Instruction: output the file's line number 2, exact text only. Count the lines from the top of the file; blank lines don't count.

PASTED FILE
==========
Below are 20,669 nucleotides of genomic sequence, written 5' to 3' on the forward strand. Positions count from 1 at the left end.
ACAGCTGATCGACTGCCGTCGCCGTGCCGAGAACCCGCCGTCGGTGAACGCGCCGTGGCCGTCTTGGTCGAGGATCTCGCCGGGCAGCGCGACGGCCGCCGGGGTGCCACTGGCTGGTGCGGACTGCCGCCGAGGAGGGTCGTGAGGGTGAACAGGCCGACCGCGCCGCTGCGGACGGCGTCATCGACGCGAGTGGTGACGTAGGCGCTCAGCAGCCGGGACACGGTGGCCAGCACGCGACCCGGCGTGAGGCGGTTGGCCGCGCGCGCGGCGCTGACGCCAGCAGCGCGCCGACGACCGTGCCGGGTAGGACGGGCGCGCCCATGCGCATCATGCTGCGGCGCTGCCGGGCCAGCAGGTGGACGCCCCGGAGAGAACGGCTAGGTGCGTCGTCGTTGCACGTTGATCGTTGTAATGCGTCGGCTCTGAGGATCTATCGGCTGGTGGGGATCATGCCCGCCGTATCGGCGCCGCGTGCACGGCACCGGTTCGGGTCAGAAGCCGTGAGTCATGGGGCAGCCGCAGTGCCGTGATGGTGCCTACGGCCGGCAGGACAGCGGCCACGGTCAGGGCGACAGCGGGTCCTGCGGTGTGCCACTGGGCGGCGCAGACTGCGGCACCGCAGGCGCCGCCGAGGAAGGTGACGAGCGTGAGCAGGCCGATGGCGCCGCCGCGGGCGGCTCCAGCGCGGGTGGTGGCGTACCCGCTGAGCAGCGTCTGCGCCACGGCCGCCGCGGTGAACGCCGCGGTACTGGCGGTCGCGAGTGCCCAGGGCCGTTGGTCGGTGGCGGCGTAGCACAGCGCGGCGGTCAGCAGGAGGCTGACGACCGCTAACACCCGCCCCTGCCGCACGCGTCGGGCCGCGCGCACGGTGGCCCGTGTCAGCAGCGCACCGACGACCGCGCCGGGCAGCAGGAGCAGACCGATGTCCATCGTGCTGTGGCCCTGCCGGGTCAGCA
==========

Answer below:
ACAGCTGATCGACTGCCGTCGCCGTGCCGAGAACCCGCCGTCGGTGAACGCGCCGTGGCCGTCTTGGTCGAGGATCTCGCCGGGCAGCGCGACGGCCGCCGGGGTGCCACTGGCTGGTGCGGACTGCCGCCGAGGAGGGTCGTGAGGGTGAACAGGCCGACCGCGCCGCTGCGGACGGCGTCATCGACGCGAGTGGTGACGTAGGCGCTCAGCAGCCGGGACACGGTGGCCAGCACGCGACCCGGCGTGAGGCGGTTGGCCGCGCGCGCGGCGCTGACGCCAGCAGCGCGCCGACGACCGTGCCGGGTAGGACGGGCGCGCCCATGCGCATCATGCTGCGGCGCTGCCGGGCCAGCAGGTGGACGCCCCGGAGAGAACGGCTAGGTGCGTCGTCGTTGCACGTTGATCGTTGTAATGCGTCGGCTCTGAGGATCTATCGGCTGGTGGGGATCATGCCCGCCGTATCGGCGCCGCGTGCACGGCACCGGTTCGGGTCAGAAGCCGTGAGTCATGGGGCAGCCGCAGTGCCGTGATGGTGCCTACGGCCGGCAGGACAGCGGCCACGGTCAGGGCGACAGCGGGTCCTGCGGTGTGCCACTGGGCGGCGCAGACTGCGGCACCGCAGGCGCCGCCGAGGAAGGTGACGAGCGTGAGCAGGCCGATGGCGCCGCCGCGGGCGGCTCCAGCGCGGGTGGTGGCGTACCCGCTGAGCAGCGTCTGCGCCACGGCCGCCGCGGTGAACGCCGCGGTACTGGCGGTCGCGAGTGCCCAGGGCCGTTGGTCGGTGGCGGCGTAGCACAGCGCGGCGGTCAGCAGGAGGCTGACGACCGCTAACACCCGCCCCTGCCGCACGCGTCGGGCCGCGCGCACGGTGGCCCGTGTCAGCAGCGCACCGACGACCGCGCCGGGCAGCAGGAGCAGACCGATGTCCATCGTGCTGTGGCCCTGCCGGGTCAGCA